As a project manager, defining the mission of practically any meeting and email as “to meet the committed project targets” seems trivial. One might argue that any activity done as part of the project must be derived from this mission. Unfortunately, much of the communication in a typical project is nothing more than sharing the same reports and discussing the same risks repeatedly without making much progress. The mission we define is never just a declaration. We must use it to design our meetings, emails, and conversations so they help us move toward it. When any interaction is oriented toward this joint goal, communication becomes an integral part of the project, not a weekly nuisance. 

One useful source for defining the mission of a communication flow is built into a method many organizations and teams use to set and track goals. It is called OKR (Objectives and Key-Results) and is based on a simple yet powerful idea. The core principle of OKR is that Objectives are defined for no more than three months. The team’s focus is on the Objectives for the current quarter. The resolution of the Objectives allows everyone working on them to keep their eyes on a well-defined target and track their progress throughout this short period. The OKR method also asks us to break these quarterly Objectives into a few Key Results. Key Results are measurable milestones that help the team plan and verify their progress toward the somewhat grander Objective.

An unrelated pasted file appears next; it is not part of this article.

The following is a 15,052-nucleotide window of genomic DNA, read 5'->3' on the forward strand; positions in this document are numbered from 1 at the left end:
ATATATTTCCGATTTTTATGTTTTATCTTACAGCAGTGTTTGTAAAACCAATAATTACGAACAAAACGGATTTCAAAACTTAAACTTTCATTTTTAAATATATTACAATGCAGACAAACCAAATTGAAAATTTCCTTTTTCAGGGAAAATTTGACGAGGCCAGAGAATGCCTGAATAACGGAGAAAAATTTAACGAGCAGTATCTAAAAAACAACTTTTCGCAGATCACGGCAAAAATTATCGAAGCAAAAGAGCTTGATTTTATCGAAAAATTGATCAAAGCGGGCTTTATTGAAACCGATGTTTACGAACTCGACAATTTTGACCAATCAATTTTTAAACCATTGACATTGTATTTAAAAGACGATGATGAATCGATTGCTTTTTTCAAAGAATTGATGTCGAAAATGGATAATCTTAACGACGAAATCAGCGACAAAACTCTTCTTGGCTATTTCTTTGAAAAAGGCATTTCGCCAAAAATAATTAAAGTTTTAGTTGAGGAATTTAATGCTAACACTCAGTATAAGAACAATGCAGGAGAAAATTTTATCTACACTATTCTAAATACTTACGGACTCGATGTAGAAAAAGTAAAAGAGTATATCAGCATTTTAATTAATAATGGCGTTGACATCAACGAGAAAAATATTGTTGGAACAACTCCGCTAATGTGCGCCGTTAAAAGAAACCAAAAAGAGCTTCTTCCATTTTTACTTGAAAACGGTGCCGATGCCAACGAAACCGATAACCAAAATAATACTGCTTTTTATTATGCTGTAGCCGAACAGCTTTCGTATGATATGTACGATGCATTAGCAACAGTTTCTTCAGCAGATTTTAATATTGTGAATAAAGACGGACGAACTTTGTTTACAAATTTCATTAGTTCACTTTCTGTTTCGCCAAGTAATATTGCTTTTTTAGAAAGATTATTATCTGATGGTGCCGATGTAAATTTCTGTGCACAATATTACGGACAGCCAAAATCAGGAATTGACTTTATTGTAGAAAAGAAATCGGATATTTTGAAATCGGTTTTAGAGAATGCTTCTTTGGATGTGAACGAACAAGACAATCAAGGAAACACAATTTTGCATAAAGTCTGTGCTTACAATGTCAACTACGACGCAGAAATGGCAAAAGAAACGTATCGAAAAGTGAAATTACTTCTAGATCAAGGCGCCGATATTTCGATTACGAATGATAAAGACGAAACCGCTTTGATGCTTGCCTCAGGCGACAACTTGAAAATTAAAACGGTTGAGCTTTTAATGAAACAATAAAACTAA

The OKR method has many benefits in managing teams, increasing engagement and motivation, and achieving more goals. One important trait of OKRs can help us promote Generative Communication: Objectives and Key Results have tangible business value, but at the same time, they go beyond the scope of any single concrete task. In other words, to achieve each Key Result and each Objective, we need to perform a series of tasks and activities. When defining the mission for a series of interactions, these predefined OKRs are obvious candidates. After all, communication activities should be treated just like any other task we perform as part of our job. All we have to do is find a predefined Objective or Key Result that we wish to promote and design the interaction to take us one step closer to that destination.